11. Others have answered these two well enough; I have nothing to add. They come from the military tradition; modern rocketry has its origins in weapons development. The military, in turn, gets these words from its centuries-old tradition that the nobility and aristocracy would constitute the officer corps, which lent its vocabulary to the planning process. The vocabulary, but not the nobility, were retained by the American military when they won independence from the British. You may be inclined to think that the British would rather prefer English words, but no. Because of the Norman conquest, French was the language of the upper class (even though the British were often at war with the French), which of course included officers in the military, and in fact, the concept of 'the King's English' was a complete paradox for more than three hundred years, the amount of time after the conquest that it took for a king who spoke English as a first language to accede to the throne. Even after this, the social elite continued to use French as a second language, alongside the merchants, educators, lawyers, and others who may not have been noble but nevertheless came into contact with French-speaking officials and thus needed to know the language. The lingering effects of French on official titles and the like are seen in a few other places, such as the inversion of noun-adjective order in high offices like attorney general and tribunals such as court martial. The lingering effects on the rest of the vocabulary are seen in words that relate (or once related) to high-class activities. For example, many words naming livestock, such as cow and sheep, are English (technically Germanic) in origin, but the words for the meats prepared from these animals, beef and mutton, are French-derived, because raising these animals on a farm was a peasant activity, but having them prepared by a chef (that's a French word) who was trained in cuisine (also a French word) was a higher-class indulgence. (Incidentally, the other lingering effect of French on English is to provide a ready source of euphemisms. To return again to the barnyard example, the only functional difference between using the words dung and manure is how polite the speaker wishes to sound. There is a similar euphemistic shield between the word derriere and butt.) In similar fashion, manoeuvre (to move--though it comes from a word meaning manual labour) and rendezvous (to meet) are not, in themselves, high-class activities, but as military activities, they were planned by high-class officers who originally predominantly spoke French. Many other military terms, such as the words ordnance, bombard, sergeant, enfilade, captain, fort, and munition, are similarly derived.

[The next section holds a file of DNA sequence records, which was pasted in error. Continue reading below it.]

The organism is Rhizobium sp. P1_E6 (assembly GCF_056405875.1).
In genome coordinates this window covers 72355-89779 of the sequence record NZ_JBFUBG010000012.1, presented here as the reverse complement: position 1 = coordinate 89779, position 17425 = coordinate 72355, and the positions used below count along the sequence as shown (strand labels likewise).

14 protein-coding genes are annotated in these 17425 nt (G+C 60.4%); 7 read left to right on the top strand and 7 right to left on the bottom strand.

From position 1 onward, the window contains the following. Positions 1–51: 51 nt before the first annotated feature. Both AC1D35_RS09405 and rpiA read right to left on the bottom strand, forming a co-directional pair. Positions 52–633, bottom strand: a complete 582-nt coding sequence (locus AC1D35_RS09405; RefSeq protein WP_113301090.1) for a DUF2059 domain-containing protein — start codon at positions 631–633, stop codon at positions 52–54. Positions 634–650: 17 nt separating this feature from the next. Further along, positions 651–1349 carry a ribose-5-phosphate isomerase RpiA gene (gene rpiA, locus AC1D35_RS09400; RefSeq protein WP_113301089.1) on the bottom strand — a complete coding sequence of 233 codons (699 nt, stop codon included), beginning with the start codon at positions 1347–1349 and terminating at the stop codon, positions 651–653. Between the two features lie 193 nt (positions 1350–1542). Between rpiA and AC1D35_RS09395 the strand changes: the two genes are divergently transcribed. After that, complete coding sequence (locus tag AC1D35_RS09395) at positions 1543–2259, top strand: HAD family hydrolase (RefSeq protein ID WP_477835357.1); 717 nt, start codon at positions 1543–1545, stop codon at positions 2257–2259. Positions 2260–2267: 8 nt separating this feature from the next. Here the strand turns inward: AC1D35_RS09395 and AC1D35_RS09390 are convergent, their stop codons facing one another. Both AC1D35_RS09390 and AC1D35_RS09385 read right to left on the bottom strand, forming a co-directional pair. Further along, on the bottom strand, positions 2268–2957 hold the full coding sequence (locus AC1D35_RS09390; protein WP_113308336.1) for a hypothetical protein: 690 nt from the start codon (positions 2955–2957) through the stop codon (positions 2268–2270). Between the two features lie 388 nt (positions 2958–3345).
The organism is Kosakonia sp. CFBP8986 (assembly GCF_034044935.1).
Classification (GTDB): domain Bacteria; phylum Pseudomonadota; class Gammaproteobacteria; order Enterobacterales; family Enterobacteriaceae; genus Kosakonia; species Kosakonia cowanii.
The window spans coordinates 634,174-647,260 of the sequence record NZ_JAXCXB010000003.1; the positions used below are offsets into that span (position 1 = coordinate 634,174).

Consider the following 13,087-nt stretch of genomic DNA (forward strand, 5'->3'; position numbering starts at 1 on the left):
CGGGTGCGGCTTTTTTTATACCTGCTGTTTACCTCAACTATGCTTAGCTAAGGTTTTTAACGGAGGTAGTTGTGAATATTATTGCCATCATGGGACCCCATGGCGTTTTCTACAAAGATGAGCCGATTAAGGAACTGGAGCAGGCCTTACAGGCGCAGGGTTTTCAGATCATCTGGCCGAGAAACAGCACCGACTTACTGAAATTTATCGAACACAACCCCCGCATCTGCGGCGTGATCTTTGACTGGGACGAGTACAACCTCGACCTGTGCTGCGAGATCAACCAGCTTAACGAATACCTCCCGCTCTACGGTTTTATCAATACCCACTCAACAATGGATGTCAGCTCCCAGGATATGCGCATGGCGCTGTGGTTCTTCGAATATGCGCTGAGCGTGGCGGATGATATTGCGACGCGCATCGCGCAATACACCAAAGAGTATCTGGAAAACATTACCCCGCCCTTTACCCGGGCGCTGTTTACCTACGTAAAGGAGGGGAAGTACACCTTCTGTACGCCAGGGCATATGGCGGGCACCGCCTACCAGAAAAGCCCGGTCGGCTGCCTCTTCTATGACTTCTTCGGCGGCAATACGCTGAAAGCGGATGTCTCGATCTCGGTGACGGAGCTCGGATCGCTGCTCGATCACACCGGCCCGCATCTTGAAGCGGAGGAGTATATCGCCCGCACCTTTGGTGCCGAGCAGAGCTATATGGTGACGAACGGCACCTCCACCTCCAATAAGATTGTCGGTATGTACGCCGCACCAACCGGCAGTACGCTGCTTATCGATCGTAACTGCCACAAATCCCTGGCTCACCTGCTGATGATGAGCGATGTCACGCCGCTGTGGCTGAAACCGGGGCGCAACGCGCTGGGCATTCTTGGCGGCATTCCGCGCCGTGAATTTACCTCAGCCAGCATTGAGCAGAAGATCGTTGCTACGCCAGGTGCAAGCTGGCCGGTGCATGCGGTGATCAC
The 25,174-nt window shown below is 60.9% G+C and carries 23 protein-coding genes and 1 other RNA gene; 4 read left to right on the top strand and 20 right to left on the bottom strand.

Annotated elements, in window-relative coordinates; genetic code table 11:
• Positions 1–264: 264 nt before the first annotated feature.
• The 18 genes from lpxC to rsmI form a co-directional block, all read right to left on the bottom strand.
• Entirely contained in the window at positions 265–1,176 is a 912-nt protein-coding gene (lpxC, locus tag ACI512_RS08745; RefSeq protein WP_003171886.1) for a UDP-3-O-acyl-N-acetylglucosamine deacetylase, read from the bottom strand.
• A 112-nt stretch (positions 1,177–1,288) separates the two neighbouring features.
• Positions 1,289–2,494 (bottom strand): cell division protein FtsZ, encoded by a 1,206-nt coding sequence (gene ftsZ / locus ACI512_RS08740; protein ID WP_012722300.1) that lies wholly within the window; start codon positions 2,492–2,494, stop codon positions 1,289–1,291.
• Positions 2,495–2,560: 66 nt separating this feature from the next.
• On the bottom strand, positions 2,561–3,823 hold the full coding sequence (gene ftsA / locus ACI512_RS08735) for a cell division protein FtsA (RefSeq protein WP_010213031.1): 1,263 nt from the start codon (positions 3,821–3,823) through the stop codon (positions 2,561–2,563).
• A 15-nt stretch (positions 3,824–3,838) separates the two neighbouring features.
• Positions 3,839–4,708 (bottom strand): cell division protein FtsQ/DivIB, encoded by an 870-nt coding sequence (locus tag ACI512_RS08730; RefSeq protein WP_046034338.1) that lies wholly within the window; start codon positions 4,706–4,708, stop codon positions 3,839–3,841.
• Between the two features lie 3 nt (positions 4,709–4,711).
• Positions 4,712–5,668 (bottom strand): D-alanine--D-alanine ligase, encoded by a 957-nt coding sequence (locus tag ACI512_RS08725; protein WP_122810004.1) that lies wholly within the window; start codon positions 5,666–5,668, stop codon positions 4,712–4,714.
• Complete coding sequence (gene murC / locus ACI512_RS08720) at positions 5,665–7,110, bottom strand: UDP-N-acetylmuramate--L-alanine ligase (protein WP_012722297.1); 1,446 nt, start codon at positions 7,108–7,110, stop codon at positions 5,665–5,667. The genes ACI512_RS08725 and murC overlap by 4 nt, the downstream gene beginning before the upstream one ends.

12. I cannot speak to it having been tried before, but you should be able to get a corrected velocity by use of the solar day rather than the sidereal day. The sidereal day is 21549.425 seconds; the solar day is 21600.000 seconds (exactly six hours). If we assume a constant ten-km altitude, then we're travelling a circle with a radius of 610000 metres; the correct velocity is then 177.44 m/s.
  13. Hello! Welcome to the happy little group. 1.9 km isn't the absolute best closest approach for the final rendezvous. This all depends on context, too; rendezvous with a vessel in orbit about another planet requires you to take the intercept you can get with the intent of fine-tuning it later. For orbit of the Mun, it's possible to do much better. If your vessel has RCS, then you can use that to fine-tune your approach. If not, then you can work with it; just know that it leaves you a bit far away from your target when you do reach rendezvous. I typically try for less than a kilometre--hopefully about 500 metres--for my rendezvous close encounters. That would be the essence of your problem. Everything prior to this is correct--though I would say that 10 m/s is a little slow for covering 1900 metres. It's your three minutes, though, so if that's what's comfortable, then do it. I suggest that it would be better to begin your approach, turn your vessel retrograde, and then simply wait until you are within thirty to fifty metres of the target. Bring your velocity to zero relative again using the navball's target mode and then you don't have to worry about how close it's going to be. Once you've matched orbits, your relative positions will change extremely slowly. At thirty to fifty metres away, you won't need to look for the rescue vessel, either. You may wish to include lights in case of night rendezvous, though. The rescue ship flies away because you left it with 10 m/s of relative velocity and couldn't get to it with your jetpack Kerbal in time. Remember to bring your rescue ship to zero relative; otherwise, that will happen every time. As for the rest of how to control the jetpack, @VoidSquid has the right of it. For your information, though, when you send a Kerbal on EVA, that Kerbal begins with the same orbit and motion as the vessel he or she just exited. The trick to rescue rendezvous (and crew transfer) is to ensure that the rescue vessel is moving at that same velocity, too. Then it's rather straightforward to fly over. Good luck, and do please let us know whether you need any additional help.